More Than a Full Stomach: Nutrition and Developments in the Field Ration
By Dr. Sanders Marble
Throughout the history of the U.S. Army, rations are a never-failing source of conversation and complaint. While a tasty hot meal can be a huge morale booster (especially if there’s enough time to relax), repetitive, tasteless food drags at the spirit. This article will look at the history of Army field rations, the development of nutritional science, and where the Army is pushing nutrition research.
When the United States declared independence, the Continental Congress legislated a daily ration for the Continental Army that consisted of one pound of beef, eighteen ounces of flour, one pint of milk, one quart of spruce beer, 1.4 ounces of rice, and 6.8 ounces of peas.
Flour was often baked into hardtack to travel better. Milk was a nice idea, but it was highly perishable and did not last. Furthermore, there were not enough dairy cows around New York City that could provide over 10,000 pints of fresh milk per day to supply Washington’s army as it was watching British troops occupying the city. It is doubtful that other Continental troops elsewhere received regular supplies of milk. Spruce beer was a mild anti-scorbutic (scurvy-preventative) agent, but, again, the authorized ration was unrealistic—a quart of spruce beer per man per day was too large to be manageable. It is worth emphasizing here that the anti-scorbutic value was useful but not the reason for issuing spruce beer; the concept of vitamins and deficiency diseases did not yet exist.
This ration had bulk and enough calories if the Commissary General could actually supply all elements, but it was vitamin-deficient. As mentioned previously, vitamins were not discovered until the early twentieth century, and even carbohydrates, protein, and fat (as subcomponents of food with differing nutritional effects) were unknown concepts. The main reason foods were chosen for the ration was because they shipped and stored well. Moreover, troops were expected to get food beyond the ration—by purchase, by foraging, by gifts from civilians, or by growing it themselves if in camp long enough.
The Army’s daily ration underwent little change between 1775 and the 1890s, and, in some ways, the Army took a number of steps backwards. Vegetables and spruce beer were eliminated in 1790. Rum was dropped from the ration in 1832, with coffee added as the replacement. Notwithstanding a small allowance of peas and beans, there was relatively little change. Joseph Lovell, the first Surgeon General, suggested replacing some of the meat with vegetables, but his advice was ignored.
It is worth spending a moment explaining why the Army did not waste away from deficiency diseases such as scurvy. First, soldiers were encouraged and expected to buy and/or grow supplements to their rations. Forts had land to grow vegetables, keep cows, and so forth. Troops also foraged away from garrisons at times, either hunting or gathering. In the desert Southwest, surgeons found cactus juice an effective, if unpalatable, anti-scorbutic. To get the troops to drink it, they added sugar, lemon extract, and whiskey, which was probably the key ingredient in getting soldiers to consume it. Furthermore, commutation was allowed. A unit could take the cash value of some or all of its allotted ration and buy other foodstuffs. But these supplements stopped the moment the troops went into the field, and it was back to hardtack and salt meat.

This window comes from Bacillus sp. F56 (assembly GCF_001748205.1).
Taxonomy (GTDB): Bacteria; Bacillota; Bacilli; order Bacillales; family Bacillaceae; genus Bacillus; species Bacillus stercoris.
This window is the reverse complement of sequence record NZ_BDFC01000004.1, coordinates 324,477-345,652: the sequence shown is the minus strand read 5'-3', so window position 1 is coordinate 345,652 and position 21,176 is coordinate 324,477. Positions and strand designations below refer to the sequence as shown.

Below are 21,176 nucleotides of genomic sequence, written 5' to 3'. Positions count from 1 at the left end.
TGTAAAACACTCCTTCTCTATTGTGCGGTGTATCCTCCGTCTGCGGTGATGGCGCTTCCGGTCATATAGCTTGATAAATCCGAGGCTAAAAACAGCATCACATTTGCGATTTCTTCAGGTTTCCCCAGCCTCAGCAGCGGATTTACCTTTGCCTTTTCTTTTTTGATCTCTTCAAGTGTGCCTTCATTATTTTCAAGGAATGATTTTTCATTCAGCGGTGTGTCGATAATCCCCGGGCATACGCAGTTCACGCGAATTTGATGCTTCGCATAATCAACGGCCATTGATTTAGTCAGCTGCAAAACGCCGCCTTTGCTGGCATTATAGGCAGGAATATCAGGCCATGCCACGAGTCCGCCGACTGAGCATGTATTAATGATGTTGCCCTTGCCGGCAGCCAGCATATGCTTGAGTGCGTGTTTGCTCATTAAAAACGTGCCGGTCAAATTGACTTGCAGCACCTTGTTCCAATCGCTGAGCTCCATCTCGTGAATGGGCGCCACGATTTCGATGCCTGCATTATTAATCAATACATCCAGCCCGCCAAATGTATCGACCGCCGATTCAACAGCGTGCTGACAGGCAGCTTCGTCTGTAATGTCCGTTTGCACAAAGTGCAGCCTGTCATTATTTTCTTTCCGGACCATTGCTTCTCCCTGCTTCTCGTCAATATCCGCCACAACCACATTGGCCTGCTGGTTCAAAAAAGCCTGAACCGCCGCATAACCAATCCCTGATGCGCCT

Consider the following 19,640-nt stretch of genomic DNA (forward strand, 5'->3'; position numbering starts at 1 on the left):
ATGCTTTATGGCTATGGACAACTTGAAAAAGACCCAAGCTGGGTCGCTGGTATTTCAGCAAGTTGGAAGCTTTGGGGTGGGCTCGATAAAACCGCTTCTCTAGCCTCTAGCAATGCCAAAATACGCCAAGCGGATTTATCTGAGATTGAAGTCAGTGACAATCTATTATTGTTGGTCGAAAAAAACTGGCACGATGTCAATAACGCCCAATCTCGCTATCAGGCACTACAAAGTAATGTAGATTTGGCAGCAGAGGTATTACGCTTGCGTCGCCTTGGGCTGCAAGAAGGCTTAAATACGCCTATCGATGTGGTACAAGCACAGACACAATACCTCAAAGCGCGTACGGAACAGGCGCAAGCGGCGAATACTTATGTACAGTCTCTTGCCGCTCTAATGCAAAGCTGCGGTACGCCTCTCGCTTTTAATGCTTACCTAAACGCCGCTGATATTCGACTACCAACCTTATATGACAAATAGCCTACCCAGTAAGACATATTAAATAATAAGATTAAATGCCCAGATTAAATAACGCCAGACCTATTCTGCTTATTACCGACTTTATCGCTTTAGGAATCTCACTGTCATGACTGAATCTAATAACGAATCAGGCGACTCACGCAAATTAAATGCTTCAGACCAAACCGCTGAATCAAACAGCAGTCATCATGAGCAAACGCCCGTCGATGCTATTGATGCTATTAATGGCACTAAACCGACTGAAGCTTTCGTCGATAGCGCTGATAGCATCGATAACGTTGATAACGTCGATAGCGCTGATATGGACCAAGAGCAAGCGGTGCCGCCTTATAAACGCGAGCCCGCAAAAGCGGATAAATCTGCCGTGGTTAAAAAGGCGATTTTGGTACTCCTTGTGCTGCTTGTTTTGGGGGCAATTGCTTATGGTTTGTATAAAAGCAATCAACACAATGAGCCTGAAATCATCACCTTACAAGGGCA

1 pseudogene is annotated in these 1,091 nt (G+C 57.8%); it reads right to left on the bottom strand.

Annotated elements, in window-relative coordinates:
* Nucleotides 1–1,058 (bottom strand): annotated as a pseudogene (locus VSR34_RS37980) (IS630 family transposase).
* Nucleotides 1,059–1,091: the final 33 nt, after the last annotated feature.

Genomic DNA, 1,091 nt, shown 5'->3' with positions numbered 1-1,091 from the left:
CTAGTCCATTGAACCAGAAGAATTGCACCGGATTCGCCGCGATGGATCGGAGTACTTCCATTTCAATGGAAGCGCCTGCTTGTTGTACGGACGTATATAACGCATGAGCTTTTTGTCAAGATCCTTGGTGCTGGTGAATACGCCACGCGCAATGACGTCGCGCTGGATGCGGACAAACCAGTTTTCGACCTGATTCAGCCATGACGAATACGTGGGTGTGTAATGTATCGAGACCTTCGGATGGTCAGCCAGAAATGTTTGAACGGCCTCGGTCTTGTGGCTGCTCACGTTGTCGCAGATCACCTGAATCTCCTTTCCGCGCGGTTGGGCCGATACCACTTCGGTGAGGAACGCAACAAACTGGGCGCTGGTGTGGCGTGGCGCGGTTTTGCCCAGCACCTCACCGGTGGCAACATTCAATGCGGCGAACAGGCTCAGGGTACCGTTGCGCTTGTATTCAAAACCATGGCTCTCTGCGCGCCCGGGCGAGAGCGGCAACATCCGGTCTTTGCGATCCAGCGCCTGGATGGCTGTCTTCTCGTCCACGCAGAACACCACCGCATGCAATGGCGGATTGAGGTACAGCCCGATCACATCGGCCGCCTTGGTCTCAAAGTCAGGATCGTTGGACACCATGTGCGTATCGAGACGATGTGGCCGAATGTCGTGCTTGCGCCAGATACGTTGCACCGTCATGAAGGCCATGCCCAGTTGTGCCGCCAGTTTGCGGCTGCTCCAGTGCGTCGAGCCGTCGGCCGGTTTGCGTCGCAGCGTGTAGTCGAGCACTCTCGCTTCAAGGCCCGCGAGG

The ration was largely unaltered by the Civil War. Since there were thousands of troops on campaign for months and even years, some nutritional problems did arise, despite ration changes. In 1861, potatoes (another mild anti-scorbutic, if not overcooked) were added to the ration. Desiccated vegetables (dried and compressed potatoes and vegetables) were available to Union forces, but soldiers hated them and often referred to them as “desecrated vegetables” or “compressed hay.” Most of the vitamins that had survived the drying process were destroyed by boiling the vegetables too long. To reduce bulk, “essence of coffee” was developed. However, soldiers hated it, too—many said it looked, and tasted, like axle grease, and it was soon replaced with ground coffee.
Eben Horsford, a pioneering civilian nutritionist, tried to devise a better ration and got the Army to buy some just as the Civil War was ending. Horsford designed his Marching Ration to be more compact, with roast wheat instead of hardtack and three ounces of cooked-down beef he claimed was equivalent to ten ounces of fresh lean beef. It may or may not have been nutritionally equivalent, but it was an utter disaster. The wheat molded and the meat spoiled, so troops refused to accept it; even dogs would not eat it.
Prolonged consumption of the meat/bread ration, albeit with occasional fruits and vegetables, had a harmful effect on the troops. Cases of scurvy developed over winters. Perhaps twenty percent of Major General William Tecumseh Sherman’s troops were listless until fruits and berries became ripe during the Atlanta Campaign. Elsewhere, there were occasional skirmishes for berry patches, the prize being the berries with their Vitamin C, although troops were more interested in obtaining them for the sugar and flavor. Some Confederate troops, living largely off corn bread and bacon, developed night blindness due to low Vitamin A levels.